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More than two decades into their career, P.O.D. enjoy the kind of popularity most rock bands would envy. The San Diego quartet continue to be a rock radio staple, with newer songs "Lost in Forever" and "Beautiful" drawing the kind of airplay the band's early hits "Alive," "Youth of the Nation" and "Boom" once did. On the touring front, P.O.D. have performed at the best festivals around the world—to name a few, Download Festival, Hellfest, Rock on the Range, River City Rockfest, Carolina Rebellion, and Aftershock Festival—and have done shows with In This Moment, Prophets of Rage, Shinedown, and Five Finger Death Punch.
However, P.O.D. has built this successful career by never letting themselves be pigeonholed. "If you listen to all of our songs side by side, we don't focus on one style of music," says frontman Sonny Sandoval. "We have reggae songs; we have punk rock songs. We've done jazzy songs. We've mixed in loops and DJs, and we've experimented."
P.O.D.'s tenth studio album, Circles, marks another leap forward. The band members decided to shake up their creative process by collaborating with an L.A.-based production duo called the Heavy, who provided behind-the-scenes musical tweaks, and served as a sounding board for vocal and melodic ideas.
The results are contemporary-sounding without losing any of the band's core sonic signifiers. "Rockin' With The Best" is described by Sandoval as having an "old-school P.O.D. sound, very rap-driven and Beastie Boys-ish" vibe; the reggae-inflected rocker "Always Southern California" has a massive sing-along chorus; and the groove-heavy "Soundboy Killa" is the kind of chugging hip-hop/metal hybrid at which the band excels.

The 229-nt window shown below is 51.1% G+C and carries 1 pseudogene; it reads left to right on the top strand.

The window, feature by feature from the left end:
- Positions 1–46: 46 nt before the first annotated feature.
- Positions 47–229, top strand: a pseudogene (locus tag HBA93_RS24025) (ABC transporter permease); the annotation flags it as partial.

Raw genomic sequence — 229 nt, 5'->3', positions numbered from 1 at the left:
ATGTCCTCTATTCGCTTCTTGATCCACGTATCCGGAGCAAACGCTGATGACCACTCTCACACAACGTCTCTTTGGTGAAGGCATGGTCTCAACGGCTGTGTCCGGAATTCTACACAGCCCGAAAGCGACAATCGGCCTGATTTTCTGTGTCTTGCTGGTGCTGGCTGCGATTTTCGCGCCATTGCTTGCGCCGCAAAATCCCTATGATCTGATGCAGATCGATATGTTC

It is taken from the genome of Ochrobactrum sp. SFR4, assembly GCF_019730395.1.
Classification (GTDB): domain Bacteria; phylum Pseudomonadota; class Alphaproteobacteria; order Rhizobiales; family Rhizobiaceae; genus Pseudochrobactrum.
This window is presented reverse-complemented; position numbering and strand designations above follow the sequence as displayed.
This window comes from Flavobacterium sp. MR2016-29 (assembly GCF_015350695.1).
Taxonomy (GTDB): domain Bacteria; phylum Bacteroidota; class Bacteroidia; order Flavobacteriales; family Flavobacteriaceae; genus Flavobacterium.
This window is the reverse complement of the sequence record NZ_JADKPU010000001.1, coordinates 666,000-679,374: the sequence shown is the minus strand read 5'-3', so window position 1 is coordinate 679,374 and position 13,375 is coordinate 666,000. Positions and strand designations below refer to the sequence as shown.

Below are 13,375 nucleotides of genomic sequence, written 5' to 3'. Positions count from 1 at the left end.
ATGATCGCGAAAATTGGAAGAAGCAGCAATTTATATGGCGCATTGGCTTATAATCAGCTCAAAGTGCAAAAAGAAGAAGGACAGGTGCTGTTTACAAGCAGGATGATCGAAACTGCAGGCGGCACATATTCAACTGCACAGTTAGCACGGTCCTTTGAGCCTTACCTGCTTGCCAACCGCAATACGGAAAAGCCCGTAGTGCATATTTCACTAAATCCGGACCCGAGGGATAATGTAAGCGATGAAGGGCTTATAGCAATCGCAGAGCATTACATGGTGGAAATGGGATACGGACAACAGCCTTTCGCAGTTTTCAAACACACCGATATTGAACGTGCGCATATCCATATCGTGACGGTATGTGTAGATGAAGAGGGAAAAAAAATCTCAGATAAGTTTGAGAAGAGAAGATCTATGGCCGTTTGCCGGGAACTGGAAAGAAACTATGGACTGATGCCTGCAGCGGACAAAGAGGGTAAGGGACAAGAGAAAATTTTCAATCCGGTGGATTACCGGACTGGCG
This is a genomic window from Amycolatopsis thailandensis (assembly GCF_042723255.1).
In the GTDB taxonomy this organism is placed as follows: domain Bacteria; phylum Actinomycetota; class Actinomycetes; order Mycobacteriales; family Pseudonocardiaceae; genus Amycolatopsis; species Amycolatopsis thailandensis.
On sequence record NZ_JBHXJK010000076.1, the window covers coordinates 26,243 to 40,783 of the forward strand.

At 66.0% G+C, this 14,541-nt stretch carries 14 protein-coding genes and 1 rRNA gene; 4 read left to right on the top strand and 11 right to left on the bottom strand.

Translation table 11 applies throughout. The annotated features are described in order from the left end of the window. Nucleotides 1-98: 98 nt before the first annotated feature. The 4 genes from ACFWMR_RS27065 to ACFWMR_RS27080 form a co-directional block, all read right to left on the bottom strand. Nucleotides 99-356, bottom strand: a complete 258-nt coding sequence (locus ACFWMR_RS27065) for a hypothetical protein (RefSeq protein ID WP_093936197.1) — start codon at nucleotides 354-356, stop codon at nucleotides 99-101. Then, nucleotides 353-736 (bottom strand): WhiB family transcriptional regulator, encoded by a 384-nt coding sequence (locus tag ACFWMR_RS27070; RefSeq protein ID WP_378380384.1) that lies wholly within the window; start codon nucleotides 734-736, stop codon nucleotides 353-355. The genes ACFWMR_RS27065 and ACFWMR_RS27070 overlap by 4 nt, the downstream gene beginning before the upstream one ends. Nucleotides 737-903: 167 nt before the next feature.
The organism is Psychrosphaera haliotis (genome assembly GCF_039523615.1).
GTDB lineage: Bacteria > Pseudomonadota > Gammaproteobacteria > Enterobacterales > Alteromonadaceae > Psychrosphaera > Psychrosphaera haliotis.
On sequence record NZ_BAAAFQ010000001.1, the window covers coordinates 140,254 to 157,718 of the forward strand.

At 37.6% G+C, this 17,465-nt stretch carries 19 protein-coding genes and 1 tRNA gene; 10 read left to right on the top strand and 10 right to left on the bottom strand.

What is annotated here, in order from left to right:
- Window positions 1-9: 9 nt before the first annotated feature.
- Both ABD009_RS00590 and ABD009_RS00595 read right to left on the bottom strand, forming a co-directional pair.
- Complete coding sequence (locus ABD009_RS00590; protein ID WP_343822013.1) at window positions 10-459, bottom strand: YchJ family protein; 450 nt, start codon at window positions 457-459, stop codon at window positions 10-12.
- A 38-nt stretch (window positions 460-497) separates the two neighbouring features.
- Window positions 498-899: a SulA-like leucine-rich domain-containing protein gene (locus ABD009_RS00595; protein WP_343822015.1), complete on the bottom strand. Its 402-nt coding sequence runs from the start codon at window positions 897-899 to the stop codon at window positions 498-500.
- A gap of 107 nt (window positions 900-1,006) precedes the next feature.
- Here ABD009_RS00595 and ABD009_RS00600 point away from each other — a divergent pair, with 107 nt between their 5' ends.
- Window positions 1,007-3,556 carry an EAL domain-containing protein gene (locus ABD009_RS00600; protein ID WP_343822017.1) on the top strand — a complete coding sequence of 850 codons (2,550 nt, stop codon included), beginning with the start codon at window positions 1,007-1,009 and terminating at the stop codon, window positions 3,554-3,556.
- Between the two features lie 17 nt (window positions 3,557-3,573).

Other songs find P.O.D. pushing themselves into slightly new territory. The midtempo "Dreaming" mixes snaky blues guitar with glacial digital programming, while the Linkin Park-reminiscent "Circles" shows off P.O.D.'s command of dynamics: Moody electronic flourishes, glassy piano and laid-back rapping verses give way to a bridge that explodes with chugging guitars and ferocious drumming.
Sandoval's long-time collaborators in P.O.D.— lead guitarist Marcos Curiel, bassist Traa Daniels and drummer Wuv Bernardo—were fully on board with this forward progress.
This versatility was a big plus on Circles, since P.O.D. didn't have any preconceived notions about what the new music should sound like. But as it turns out, working with the Heavy brought out the best in the band, and gave them a new perspective on their own work.
From a lyrical standpoint P.O.D. kept a similar open mind. As per usual, Sandoval didn't scribble ideas in a journal or notebook in advance, with plans to write songs around a set theme. Instead, he let inspiration come to him as the music evolved.
In many cases, Circles turns to optimism for inspiration. The title track addresses trying to get out of an unhealthy cycle in which someone feels stuck, while "Dreaming" envisions seeking out a brighter future even if the present day is tough. Other songs grapple with how to navigate life's biggest challenges. "Home" emerged after Sandoval suddenly lost a close friend who was more like a brother to him. "Fly Away," meanwhile, acknowledges that all of us sometimes struggle, and need to rely on others for help.
Above all, Sandoval always wants P.O.D.'s songs to resonate with listeners on a deeper emotional level, and make people see their lives—or challenges—in a positive light.
Being open to new experiences and sounds is just one more way P.O.D. has continued to thrive and reach new fans, even as they keep challenging themselves to become better musicians.
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